Over forty students taking fine-art photography classes at Winona State University were given an assignment to photograph strangers in a social-distanced, safe way. This project was inspired and informed by a workshop students participated in virtually with renowned Twin Cities-based photographer Wing Young Huie. Huie is celebrated internationally for his storefront exhibitions in St. Paul and Minneapolis. One community member also participated in the project.
The goal of this project is threefold: consider our community during this historic time, create a free and safe public art experience, and think about what a photographic portrait can say about both the subject and the photographer. Some of the images present masked individuals. What is hidden about the subject’s identity when half their face is covered? How does this kind of portrait speak to this particular moment in time? Other images portray subjects unmasked, as if there was no pandemic. How might those images also speak to our current moment in 2020? Together, both unmasked and masked portraits describe differences in personal responses to the pandemic and how to conduct oneself in public spaces.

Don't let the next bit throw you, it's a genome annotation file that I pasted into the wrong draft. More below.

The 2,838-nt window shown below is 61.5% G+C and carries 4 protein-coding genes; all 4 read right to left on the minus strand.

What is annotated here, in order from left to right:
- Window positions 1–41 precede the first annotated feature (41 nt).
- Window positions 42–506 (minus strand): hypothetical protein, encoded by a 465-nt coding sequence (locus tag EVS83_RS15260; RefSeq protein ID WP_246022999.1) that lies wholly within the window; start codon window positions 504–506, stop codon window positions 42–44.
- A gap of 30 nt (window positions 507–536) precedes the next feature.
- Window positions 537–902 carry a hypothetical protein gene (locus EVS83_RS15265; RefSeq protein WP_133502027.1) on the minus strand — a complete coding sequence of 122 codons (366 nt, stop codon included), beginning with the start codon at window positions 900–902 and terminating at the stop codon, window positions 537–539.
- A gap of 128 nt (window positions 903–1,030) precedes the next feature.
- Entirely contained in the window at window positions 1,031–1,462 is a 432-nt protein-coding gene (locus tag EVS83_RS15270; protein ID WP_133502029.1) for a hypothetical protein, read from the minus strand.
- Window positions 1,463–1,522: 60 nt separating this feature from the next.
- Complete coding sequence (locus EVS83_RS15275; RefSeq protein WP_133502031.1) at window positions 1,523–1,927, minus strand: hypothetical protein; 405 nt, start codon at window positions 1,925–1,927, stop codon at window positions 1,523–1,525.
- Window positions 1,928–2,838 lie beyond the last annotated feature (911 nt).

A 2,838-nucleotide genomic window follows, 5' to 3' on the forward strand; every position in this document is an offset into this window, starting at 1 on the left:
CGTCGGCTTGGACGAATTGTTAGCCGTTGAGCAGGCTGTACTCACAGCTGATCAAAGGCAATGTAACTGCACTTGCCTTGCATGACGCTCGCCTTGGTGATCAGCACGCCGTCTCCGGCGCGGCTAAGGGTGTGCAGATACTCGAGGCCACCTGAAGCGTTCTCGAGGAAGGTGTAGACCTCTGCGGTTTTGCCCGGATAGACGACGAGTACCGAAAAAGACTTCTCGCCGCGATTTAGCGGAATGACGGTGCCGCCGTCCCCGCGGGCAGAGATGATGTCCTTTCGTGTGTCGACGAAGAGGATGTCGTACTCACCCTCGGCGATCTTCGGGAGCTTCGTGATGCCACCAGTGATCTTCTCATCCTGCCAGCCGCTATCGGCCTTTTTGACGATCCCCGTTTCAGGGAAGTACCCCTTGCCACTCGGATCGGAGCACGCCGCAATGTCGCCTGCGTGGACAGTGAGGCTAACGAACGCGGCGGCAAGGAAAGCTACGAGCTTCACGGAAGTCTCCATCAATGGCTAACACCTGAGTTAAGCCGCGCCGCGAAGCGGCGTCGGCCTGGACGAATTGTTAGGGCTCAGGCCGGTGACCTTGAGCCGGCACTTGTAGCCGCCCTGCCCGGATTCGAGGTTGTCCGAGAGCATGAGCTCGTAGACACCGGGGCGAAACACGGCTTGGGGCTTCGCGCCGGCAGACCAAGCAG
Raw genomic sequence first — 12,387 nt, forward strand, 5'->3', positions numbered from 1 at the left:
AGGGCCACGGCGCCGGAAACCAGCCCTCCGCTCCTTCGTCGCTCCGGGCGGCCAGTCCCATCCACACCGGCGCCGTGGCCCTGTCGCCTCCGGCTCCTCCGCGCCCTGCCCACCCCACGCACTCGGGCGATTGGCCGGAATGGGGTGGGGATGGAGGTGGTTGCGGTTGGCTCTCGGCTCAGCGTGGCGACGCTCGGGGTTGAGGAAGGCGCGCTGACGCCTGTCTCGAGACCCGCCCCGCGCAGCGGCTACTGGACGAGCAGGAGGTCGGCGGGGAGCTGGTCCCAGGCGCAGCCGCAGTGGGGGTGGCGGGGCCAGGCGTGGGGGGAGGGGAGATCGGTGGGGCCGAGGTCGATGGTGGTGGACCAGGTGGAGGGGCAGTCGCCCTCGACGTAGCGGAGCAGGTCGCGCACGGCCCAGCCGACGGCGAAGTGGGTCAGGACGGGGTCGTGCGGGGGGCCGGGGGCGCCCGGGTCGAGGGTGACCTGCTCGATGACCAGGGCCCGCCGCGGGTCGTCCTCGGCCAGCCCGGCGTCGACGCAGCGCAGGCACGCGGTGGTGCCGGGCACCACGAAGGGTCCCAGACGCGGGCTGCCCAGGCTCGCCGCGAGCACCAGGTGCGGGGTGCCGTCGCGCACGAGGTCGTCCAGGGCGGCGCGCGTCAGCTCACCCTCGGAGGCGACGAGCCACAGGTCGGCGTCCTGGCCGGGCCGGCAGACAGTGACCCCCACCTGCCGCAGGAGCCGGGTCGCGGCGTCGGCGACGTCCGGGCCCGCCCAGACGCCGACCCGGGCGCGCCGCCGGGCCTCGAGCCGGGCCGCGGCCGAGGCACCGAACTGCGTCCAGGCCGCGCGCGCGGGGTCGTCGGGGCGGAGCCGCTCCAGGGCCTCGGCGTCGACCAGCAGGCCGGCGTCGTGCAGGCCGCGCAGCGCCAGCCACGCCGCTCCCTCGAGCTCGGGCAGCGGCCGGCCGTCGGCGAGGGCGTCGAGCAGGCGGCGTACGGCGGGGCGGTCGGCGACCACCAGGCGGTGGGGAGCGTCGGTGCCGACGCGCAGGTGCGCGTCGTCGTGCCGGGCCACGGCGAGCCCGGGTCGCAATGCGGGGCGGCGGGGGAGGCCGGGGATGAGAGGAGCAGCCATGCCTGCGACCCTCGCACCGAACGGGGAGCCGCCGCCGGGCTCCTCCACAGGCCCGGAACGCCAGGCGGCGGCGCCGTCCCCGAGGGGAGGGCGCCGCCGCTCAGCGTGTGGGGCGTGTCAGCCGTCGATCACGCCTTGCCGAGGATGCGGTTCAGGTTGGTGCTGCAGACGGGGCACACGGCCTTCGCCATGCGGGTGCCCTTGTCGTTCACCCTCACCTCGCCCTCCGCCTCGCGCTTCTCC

The hope is that this project portrays people from our community with respect, curiosity, and tenderness. Perhaps some student-photographers even had a brief, but meaningful socially-distanced connection with a stranger in the community at a time when connections to others seems particularly difficult and fraught.
The exhibition can be found up and down 3rd Street in downtown Winona, MN. Photographs are installed at the southeastern corner of Main and 3rd Streets, 67 East 3rd Street, 119 and 121 East 3rd Street, and on the southeastern corner of 3rd and Walnut Streets.
The exhibition runs from October 26th – December 9th.